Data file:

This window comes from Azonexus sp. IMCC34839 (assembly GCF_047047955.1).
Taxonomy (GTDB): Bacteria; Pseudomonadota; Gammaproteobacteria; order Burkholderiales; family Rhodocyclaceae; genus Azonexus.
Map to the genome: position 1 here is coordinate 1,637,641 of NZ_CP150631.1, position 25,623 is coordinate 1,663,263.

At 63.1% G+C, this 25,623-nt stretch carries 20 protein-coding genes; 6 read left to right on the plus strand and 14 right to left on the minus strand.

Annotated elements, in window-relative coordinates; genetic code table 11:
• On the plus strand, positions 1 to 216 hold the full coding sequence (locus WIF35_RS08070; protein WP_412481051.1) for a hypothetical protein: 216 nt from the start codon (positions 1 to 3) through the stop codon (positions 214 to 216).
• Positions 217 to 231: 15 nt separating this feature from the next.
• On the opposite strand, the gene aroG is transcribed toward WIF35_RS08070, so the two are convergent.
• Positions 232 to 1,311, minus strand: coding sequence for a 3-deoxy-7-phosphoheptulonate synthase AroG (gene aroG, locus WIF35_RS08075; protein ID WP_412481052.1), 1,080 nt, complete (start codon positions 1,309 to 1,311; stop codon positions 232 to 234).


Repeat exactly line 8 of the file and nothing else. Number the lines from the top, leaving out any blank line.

• On the opposite strand, the gene aroG is transcribed toward WIF35_RS08070, so the two are convergent.